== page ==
You never know who you might meet on a river cruise. It was my 89-year-old father-in-law, Noel, who first recognised a tall, professorial man only a few years younger than him remonstrating with an uninterested official at Munich airport about a pre-paid taxi to Passau, where we were due to board our ship.
‘That’s Humphrey Burton,’ said Noel. ‘We worked together at the Beeb, though he was far more important than me.’ Noel is forever modest but you could argue that Burton was the Melvyn Bragg of his day — a description I later put to him but one from which he recoiled not exactly in horror, but certainly in mild disgust.
‘I greatly admire Melvyn, particularly for hundreds of editions of In Our Time and nearly 30 years of The South Bank Show, but writing and politics always took up a substantial proportion of his working life,’ he said. ‘At one time I had 150 directors, 36 producers and researchers under my leadership. But that’s quite enough trumpet-blowing.’
Burton joined the BBC as a trainee studio manager in 1955 and rose to be the corporation’s first head of music and arts, before becoming a founder member of London Weekend Television, where he presented Aquarius. The recipient of four Emmies and two British Academy Television Awards, he wrote an acclaimed biography of his friend Leonard Bernstein and was made a CBE in the millennium honours.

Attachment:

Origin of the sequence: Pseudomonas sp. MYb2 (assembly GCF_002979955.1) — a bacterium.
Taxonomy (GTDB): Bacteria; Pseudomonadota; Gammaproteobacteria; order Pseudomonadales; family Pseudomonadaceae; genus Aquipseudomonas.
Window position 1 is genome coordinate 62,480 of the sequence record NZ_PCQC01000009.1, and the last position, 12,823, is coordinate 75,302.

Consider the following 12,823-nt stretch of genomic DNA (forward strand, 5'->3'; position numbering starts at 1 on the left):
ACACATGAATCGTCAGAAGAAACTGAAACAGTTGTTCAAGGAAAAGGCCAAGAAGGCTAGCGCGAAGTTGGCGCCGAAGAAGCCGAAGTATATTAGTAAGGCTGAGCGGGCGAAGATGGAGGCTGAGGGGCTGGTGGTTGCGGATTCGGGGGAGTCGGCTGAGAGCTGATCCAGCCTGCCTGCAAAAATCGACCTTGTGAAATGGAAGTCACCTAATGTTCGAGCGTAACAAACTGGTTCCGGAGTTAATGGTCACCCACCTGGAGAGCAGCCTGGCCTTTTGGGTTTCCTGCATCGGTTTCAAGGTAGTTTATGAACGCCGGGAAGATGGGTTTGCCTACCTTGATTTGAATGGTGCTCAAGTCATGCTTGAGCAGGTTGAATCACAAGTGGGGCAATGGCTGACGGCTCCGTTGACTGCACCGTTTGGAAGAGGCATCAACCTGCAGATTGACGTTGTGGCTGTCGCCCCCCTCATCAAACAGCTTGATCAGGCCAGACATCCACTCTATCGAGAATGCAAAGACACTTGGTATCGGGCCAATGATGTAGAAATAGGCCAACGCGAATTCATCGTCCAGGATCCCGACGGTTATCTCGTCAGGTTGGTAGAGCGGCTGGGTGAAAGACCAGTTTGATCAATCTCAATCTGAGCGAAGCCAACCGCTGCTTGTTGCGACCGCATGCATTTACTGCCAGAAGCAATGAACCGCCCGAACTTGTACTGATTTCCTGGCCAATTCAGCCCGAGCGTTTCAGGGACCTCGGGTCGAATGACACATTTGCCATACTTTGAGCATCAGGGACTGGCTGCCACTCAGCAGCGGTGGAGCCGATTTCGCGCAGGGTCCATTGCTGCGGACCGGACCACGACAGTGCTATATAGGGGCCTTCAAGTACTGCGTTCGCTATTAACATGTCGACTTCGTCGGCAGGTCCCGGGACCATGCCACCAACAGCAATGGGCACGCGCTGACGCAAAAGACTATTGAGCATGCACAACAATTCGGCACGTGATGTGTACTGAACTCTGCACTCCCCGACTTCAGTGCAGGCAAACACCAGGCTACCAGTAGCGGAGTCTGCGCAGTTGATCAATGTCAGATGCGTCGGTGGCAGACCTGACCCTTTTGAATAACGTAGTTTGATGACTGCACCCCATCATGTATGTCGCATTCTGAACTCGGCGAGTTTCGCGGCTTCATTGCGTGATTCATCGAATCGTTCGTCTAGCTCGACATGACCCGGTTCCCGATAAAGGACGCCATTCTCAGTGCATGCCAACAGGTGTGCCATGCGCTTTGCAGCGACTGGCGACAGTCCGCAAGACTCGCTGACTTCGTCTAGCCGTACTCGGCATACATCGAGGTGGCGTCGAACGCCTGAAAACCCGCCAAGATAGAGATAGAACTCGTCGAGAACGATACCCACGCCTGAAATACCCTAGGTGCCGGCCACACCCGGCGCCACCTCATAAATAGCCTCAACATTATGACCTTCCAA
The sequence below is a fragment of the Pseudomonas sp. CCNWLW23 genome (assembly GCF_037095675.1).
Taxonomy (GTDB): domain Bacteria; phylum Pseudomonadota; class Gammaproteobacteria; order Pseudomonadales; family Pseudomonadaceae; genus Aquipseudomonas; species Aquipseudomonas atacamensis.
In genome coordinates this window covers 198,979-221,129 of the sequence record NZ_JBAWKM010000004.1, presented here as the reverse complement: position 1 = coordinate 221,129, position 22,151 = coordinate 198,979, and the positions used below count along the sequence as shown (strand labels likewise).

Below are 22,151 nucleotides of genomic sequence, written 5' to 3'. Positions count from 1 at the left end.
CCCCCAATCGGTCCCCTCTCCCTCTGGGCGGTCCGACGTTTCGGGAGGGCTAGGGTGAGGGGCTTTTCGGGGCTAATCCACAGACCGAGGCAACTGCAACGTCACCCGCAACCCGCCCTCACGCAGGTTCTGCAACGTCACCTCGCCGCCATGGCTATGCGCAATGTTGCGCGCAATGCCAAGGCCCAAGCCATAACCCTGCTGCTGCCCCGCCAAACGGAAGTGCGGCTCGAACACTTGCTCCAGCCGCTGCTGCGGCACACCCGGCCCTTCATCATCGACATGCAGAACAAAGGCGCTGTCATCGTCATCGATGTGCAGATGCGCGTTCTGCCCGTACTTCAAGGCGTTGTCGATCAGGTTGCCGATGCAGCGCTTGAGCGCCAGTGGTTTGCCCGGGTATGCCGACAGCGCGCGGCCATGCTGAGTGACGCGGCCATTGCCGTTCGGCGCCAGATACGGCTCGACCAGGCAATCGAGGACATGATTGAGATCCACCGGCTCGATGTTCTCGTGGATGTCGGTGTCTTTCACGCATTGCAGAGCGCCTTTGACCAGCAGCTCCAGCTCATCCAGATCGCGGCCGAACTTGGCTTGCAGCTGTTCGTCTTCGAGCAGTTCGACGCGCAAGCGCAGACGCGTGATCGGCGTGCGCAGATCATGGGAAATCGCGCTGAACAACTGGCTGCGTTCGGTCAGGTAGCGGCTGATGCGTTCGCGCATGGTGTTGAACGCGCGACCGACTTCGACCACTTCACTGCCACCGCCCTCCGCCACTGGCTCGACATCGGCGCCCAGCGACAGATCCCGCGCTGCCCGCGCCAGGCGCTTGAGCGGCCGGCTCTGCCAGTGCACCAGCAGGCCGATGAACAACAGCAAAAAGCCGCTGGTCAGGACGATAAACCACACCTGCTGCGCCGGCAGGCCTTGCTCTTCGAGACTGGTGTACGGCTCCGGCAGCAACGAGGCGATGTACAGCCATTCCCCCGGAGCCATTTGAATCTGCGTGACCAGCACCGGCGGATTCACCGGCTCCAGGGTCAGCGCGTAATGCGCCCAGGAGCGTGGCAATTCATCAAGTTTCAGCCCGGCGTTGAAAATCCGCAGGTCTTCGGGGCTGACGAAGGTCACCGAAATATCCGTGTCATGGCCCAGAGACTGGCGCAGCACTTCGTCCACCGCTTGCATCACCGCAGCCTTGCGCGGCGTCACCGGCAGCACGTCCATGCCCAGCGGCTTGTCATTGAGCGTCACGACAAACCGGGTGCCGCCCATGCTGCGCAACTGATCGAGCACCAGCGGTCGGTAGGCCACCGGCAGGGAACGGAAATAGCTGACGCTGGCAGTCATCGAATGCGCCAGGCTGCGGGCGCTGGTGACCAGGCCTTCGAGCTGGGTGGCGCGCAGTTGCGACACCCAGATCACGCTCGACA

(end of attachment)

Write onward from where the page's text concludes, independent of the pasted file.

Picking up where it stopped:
So it was good to have him on board our naffly named Classical Music on the Danube cruise. In fact, Noel, Mrs P and I shared a table with Humphrey and his delightful Swedish wife, Christina, who (to continue the banding around of names theme) was something of the Selina Scott of her day on Swedish TV.
One of our first stops was Linz. Frankly, I knew almost nothing about the place, but assumed it was where they make Linz chocolate. But even that betrayed my ignorance. The chocolate is called Lindt and it’s made in Switzerland.
What I did know was that Hitler went to school in Linz and later had great plans for the city. Never one to play down his ambitions, the brute wanted to make Linz the cultural capital of Germany, displaying priceless works confiscated or stolen by the Nazis from all over Europe during the war they expected to win.